The Kings Ferry’s new South West commuter network
In what may become a blueprint for similar schemes elsewhere, The Kings Ferry has launched a network of commuter services between North Somerset and business districts of North Bristol/South Gloucester after winning a tender issued by North Somerset Council (NSC) with support from the Government’s Local Sustainable Transport Fund (LSTF).
NSC instigated the project in 2012 after its research revealed that there was a need for a new transport link between the area, which includes Weston Super Mare, Portishead, Clevedon and their environs, and the North Bristol area which is a growing employment centre. One of the key employers in the area is the Ministry of Defence which has relocated much of its operation away from London to Abbey Wood. Other employers in the area include Rolls Royce, Airbus. The NSC research showed that thousands of people were commuting by car and that the available car parking space, much of which is currently free, was becoming oversubscribed. To alleviate this, reduce congestion and provide a sustainable and cost effective alternative to the car, NSC sought to introduce a commuter coach operation, winning the LSTF backing to kick start it with an initial two years of funding and subsequently issuing a tender inviting operators to offer the best package to utilise the available funding.
I understand from an LSTF representative that The Kings Ferry’s bid was one of five received and that some of the others were from more locally based operations. A ‘rigid point scoring system’ was employed. A key element of the winning bid was that The Kings Ferry have undertaken to continue running the services for a minimum of two years beyond the initial two years, which guarantees commuters that the services will operate for four years, although, as was made clear at the launch, the expectation is that the services will provide ‘a viable and desirable facility for the foreseeable future.’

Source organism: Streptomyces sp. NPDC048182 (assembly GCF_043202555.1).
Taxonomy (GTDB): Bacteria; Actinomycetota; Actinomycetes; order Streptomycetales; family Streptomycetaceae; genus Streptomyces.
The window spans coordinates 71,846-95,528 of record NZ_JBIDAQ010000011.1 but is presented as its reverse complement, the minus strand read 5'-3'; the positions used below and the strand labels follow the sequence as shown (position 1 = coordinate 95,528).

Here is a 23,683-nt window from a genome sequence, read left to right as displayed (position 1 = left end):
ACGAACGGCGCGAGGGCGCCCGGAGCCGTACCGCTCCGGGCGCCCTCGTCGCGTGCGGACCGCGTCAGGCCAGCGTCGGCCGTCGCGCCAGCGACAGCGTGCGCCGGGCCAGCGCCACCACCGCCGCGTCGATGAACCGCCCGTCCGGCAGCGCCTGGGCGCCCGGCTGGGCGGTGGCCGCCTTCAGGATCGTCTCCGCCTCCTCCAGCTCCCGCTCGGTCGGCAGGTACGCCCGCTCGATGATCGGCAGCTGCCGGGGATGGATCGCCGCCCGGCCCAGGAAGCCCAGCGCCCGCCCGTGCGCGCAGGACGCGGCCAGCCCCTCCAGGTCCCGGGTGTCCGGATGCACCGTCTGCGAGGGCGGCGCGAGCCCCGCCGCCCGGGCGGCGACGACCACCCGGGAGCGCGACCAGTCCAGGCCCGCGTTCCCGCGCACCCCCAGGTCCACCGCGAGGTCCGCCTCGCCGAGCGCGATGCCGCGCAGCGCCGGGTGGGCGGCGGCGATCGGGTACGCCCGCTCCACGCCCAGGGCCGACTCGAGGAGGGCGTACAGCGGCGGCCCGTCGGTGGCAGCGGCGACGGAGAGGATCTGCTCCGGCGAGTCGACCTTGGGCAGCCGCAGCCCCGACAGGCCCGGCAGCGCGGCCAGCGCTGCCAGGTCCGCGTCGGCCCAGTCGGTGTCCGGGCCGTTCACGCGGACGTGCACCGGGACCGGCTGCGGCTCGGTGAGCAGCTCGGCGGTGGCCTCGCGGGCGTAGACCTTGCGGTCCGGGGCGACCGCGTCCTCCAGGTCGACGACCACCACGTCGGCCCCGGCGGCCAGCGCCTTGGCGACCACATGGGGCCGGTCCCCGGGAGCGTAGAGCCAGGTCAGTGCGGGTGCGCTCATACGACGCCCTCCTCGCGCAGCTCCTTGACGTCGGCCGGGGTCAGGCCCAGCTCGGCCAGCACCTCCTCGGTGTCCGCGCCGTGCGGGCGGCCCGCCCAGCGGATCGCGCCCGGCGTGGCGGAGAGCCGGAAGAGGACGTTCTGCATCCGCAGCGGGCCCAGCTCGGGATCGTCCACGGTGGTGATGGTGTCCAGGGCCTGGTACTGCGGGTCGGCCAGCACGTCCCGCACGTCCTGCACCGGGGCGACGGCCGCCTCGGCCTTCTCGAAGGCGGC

Eight separate services are being offered, all of which utilise the M5 motorway. Services C1, C2, C3 and C4 depart from Locking Road car park opposite the railway station in Weston-Super-Mare at 06.15, 06.45, 07.15 and 08.08 respectively, calling at 11 stops in Weston-Super-Mare before joining the M5, coming off to call at Clevedon, and rejoining the M5 before dropping off at five stops in North Bristol at Aztec West, Rolls Royce/Gipsy Patch Lane, Filton Airbus/Filton College, Filton Air Balloon Public House/Filton Church and Abbey Wood MOD. The coaches arrive at Abbey Wood, the final stop, at 07.12, 07.48, 08.20 and 09.11.
Services C5, C6, C7 and C8 serve the Portishead area. They depart from The Triangle in West Hill at 06.45, 07.45, 08.20 and 09.00 calling at six stops before joining the M5 and continuing to the same five final stops as the C1-C4. Return departures are at 16.00, 16.45, 17.15 and 18.30. There is an additional stop at Cribbs Causeway, with its major shopping outlets, that will only be served by the 09.00 (C8) service and the 18.30 return journey.
A launch was held at the Worle park and ride site in Weston Super Mare on the Thursday preceding the commencement of operations on Monday 4 November. This enabled the entire launch fleet of five Volvo B9R Caetano DDA-compliant coaches to be displayed.